Renewable alternatives for the Mactaquac Generating Station
May 17 2016, 08:47 AM
We have a big decision to make about the future of the Mactaquac Generating Station. The station is nearing the end of its life, and NB Power is considering what to do next. Whatever is decided will have a big impact on the environment and the people who live and work near the station and to all customers. That’s why NB Power is working with experts and the public to find out what those impacts might be, and how to lessen them.
If the Mactaquac Generating Station is not rebuilt, NB Power needs to replace the lost power with renewable energy.
New Brunswick’s power grid today
Almost 100 hundred years ago, NB Power started to deliver power to homes and businesses in the province. NB Power’s grid expanded over the years from a small hydro plant in Musquash to 13 nuclear, hydro, coal, oil and diesel powered stations, as well as power purchase agreements from various privately-owned renewable and natural gas-powered facilities.
Power is delivered through 6,800 kilometers of transmission lines and more than 20,000 kilometers of distribution lines to about 394,000 customers.
NB Power’s customers are New Brunswick homes, farms, churches and seasonal properties, for example camps and lodges. Power is also delivered to retail stores, hotels, restaurants, offices, hospitals, schools and universities, as well as plants and workshops.
If Mactaquac isn’t rebuilt, how will you replace the power from Mactaquac?
In case the headpond is retained without power generation or the river is restored to a natural flow, NB Power must replace the power from Mactaquac with renewable energy.
This is in accord with the Renewable Portfolio Standard that demands that NB Power generates 40% of its power from renewable sources by 2020 like:
Biomass is defined as organic material gained directly from plants. It is produced through photosynthesis, the process used by plants to convert the sun’s energy into chemical energy. Through burning, the chemical energy can be turned into energy that can be used as heat or power.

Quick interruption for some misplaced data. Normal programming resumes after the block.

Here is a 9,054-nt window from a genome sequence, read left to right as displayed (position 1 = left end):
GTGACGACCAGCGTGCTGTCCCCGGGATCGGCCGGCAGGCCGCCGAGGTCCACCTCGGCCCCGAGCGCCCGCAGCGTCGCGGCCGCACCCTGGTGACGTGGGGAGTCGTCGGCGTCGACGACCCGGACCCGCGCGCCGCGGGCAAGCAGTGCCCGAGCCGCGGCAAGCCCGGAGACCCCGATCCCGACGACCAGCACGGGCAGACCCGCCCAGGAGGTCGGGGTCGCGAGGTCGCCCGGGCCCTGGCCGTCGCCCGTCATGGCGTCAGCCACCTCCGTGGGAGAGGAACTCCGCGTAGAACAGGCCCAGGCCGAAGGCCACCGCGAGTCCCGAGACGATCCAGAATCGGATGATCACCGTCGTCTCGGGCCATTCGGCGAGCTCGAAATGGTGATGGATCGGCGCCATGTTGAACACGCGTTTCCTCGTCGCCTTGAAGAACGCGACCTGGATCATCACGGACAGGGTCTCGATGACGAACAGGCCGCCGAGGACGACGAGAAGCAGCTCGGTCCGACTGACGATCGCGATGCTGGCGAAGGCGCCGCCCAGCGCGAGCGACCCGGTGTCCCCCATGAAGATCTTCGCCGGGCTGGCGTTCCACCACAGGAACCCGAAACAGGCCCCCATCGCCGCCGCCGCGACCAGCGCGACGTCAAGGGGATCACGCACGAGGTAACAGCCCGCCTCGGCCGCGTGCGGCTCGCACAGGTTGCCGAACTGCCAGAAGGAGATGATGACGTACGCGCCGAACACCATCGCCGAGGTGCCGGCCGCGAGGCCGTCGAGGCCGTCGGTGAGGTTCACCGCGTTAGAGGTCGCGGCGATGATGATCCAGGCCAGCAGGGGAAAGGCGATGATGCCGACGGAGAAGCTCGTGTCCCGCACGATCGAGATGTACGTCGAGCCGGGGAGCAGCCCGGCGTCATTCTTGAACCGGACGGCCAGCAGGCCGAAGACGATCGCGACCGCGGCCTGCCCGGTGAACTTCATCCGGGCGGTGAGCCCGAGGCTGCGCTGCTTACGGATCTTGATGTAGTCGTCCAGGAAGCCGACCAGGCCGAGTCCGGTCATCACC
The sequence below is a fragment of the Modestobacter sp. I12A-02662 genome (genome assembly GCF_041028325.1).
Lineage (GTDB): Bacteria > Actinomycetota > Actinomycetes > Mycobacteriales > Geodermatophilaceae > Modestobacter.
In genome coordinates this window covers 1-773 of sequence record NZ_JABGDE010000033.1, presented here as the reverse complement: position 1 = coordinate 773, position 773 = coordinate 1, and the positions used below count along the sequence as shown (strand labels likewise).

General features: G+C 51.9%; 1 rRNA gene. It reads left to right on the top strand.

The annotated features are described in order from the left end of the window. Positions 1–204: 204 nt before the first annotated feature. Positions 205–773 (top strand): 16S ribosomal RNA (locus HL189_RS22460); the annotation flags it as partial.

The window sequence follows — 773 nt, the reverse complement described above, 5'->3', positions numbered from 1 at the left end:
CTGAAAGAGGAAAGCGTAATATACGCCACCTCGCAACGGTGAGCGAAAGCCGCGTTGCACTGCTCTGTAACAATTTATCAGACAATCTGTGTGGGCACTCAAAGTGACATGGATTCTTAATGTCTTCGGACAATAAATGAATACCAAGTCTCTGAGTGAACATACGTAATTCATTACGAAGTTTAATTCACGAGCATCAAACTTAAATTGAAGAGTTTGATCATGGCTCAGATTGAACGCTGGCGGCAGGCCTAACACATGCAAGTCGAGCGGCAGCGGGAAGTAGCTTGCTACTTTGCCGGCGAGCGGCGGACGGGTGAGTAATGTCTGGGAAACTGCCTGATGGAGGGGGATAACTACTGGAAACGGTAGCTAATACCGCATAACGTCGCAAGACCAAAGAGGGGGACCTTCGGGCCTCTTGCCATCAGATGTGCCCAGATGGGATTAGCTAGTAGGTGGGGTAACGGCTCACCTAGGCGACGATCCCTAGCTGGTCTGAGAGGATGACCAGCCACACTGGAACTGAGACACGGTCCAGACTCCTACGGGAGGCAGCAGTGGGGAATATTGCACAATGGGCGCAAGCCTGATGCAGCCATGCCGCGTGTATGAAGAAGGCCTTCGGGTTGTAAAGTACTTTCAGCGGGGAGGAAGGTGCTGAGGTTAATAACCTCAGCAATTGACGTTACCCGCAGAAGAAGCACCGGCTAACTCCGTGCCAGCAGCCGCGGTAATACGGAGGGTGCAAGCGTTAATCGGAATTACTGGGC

Biogas is fermented organic matter (manure, waste, plant and algal material) which produces gas. This gas is used to create heat and then steam which turns a turbine to generate electricity.
Solar power can be captured either through photovoltaic or thermal energy. You may have seen solar panels on roofs or fields before.
Hydro power generates electricity from the movement of water through a channel or pipe into a turbine. The flowing water makes contact with turbine blades, causing the shaft to rotate. The rotating shaft is connected to an electrical generator that converts the rotating shaft motion into electrical energy. Click here to see a video of how hydrogeneration works.
Ocean power is a form of hydropower that converts the energy of tides or waves, into electricity or other useful forms of power.
Tidal stream turbines draw energy from water currents in a way similar to how wind turbines draw energy from wind. The higher density of water (which is 800 times the density of air) means that a single generator can provide significant power at low tidal flow velocities (compared with wind speed.)
Wave power captures the movement of waves using devices such as buoy-like structures that convert wave motion to mechanical energy, which is then converted into electricity and transmitted to shore over a submerged transmission line.
- Enhanced Geothermal:
Enhanced geothermal systems inject cold water under high pressure into underground rock formations. This water travels through the fractured rock capturing heat until it becomes very hot and is forced to the surface through a second borehole. A steam turbine and generator can be used to convert the energy in the heated water to electricity.
When wind passes through the blades of a wind turbine, it makes them spin. The rotating shaft of the turbine is connected to an electrical generator which converts the rotating shaft motion into electrical energy. Click here to see a video of how wind generation works.
- Renewable purchases: e.g. from Quebec or Newfoundland
Making a future power grid with renewables sustainable in New Brunswick
New Brunswick sees short high peaks of electricity demand during the winter months, normally in January and February. These peaks can be double what the electricity demands are during the summer. Since storing renewable energy is still in its beginnings, meeting these demands with renewables only can be challenging because of the variability and intermittency of some renewable resources. NB Power often relies on fossil fuel burning during these times to ensure reliable supply, which can cost millions of dollars every year.
Energy efficiency is also crucial. NB Power’s partnership with Siemens, different rebate programs and initiatives such as Beat the Peak encourage all New Brunswickers to adapt smart habits that help reduce and shift energy demands by taking small steps that avoid paying for electricity we don’t need.
What do you think about renewable energy resources and their place on our grid? Tell us in the comments below.
Categories Renewable energy